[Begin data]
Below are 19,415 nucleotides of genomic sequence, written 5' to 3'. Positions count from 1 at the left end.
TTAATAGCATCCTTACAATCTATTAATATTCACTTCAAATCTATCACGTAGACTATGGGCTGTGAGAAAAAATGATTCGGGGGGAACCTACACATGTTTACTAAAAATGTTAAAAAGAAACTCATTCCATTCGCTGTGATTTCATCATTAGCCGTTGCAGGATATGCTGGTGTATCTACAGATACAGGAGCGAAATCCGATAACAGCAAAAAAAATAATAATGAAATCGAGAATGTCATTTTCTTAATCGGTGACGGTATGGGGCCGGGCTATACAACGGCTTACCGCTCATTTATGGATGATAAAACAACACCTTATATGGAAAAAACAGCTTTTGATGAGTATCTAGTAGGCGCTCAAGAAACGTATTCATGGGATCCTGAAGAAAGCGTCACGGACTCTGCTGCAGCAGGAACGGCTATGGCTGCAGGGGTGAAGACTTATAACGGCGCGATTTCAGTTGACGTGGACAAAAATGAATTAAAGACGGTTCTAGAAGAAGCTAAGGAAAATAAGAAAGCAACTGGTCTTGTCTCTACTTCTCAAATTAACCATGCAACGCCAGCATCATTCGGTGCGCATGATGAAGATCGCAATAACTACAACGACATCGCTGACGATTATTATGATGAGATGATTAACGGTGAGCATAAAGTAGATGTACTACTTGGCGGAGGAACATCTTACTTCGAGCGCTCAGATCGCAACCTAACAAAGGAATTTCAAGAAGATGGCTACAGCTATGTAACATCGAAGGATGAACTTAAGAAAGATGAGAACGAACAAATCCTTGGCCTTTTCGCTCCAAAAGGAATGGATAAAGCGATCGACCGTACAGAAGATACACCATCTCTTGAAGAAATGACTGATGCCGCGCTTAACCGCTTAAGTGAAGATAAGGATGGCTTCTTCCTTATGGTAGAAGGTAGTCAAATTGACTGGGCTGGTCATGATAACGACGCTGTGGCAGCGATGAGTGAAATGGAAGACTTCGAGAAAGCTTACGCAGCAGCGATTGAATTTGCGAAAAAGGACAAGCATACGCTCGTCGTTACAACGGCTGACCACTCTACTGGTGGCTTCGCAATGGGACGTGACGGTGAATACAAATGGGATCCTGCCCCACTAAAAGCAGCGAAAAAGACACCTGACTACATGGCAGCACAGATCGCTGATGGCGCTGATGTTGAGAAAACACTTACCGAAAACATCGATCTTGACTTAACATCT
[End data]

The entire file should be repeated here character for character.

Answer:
Below are 19,415 nucleotides of genomic sequence, written 5' to 3'. Positions count from 1 at the left end.
TTAATAGCATCCTTACAATCTATTAATATTCACTTCAAATCTATCACGTAGACTATGGGCTGTGAGAAAAAATGATTCGGGGGGAACCTACACATGTTTACTAAAAATGTTAAAAAGAAACTCATTCCATTCGCTGTGATTTCATCATTAGCCGTTGCAGGATATGCTGGTGTATCTACAGATACAGGAGCGAAATCCGATAACAGCAAAAAAAATAATAATGAAATCGAGAATGTCATTTTCTTAATCGGTGACGGTATGGGGCCGGGCTATACAACGGCTTACCGCTCATTTATGGATGATAAAACAACACCTTATATGGAAAAAACAGCTTTTGATGAGTATCTAGTAGGCGCTCAAGAAACGTATTCATGGGATCCTGAAGAAAGCGTCACGGACTCTGCTGCAGCAGGAACGGCTATGGCTGCAGGGGTGAAGACTTATAACGGCGCGATTTCAGTTGACGTGGACAAAAATGAATTAAAGACGGTTCTAGAAGAAGCTAAGGAAAATAAGAAAGCAACTGGTCTTGTCTCTACTTCTCAAATTAACCATGCAACGCCAGCATCATTCGGTGCGCATGATGAAGATCGCAATAACTACAACGACATCGCTGACGATTATTATGATGAGATGATTAACGGTGAGCATAAAGTAGATGTACTACTTGGCGGAGGAACATCTTACTTCGAGCGCTCAGATCGCAACCTAACAAAGGAATTTCAAGAAGATGGCTACAGCTATGTAACATCGAAGGATGAACTTAAGAAAGATGAGAACGAACAAATCCTTGGCCTTTTCGCTCCAAAAGGAATGGATAAAGCGATCGACCGTACAGAAGATACACCATCTCTTGAAGAAATGACTGATGCCGCGCTTAACCGCTTAAGTGAAGATAAGGATGGCTTCTTCCTTATGGTAGAAGGTAGTCAAATTGACTGGGCTGGTCATGATAACGACGCTGTGGCAGCGATGAGTGAAATGGAAGACTTCGAGAAAGCTTACGCAGCAGCGATTGAATTTGCGAAAAAGGACAAGCATACGCTCGTCGTTACAACGGCTGACCACTCTACTGGTGGCTTCGCAATGGGACGTGACGGTGAATACAAATGGGATCCTGCCCCACTAAAAGCAGCGAAAAAGACACCTGACTACATGGCAGCACAGATCGCTGATGGCGCTGATGTTGAGAAAACACTTACCGAAAACATCGATCTTGACTTAACATCT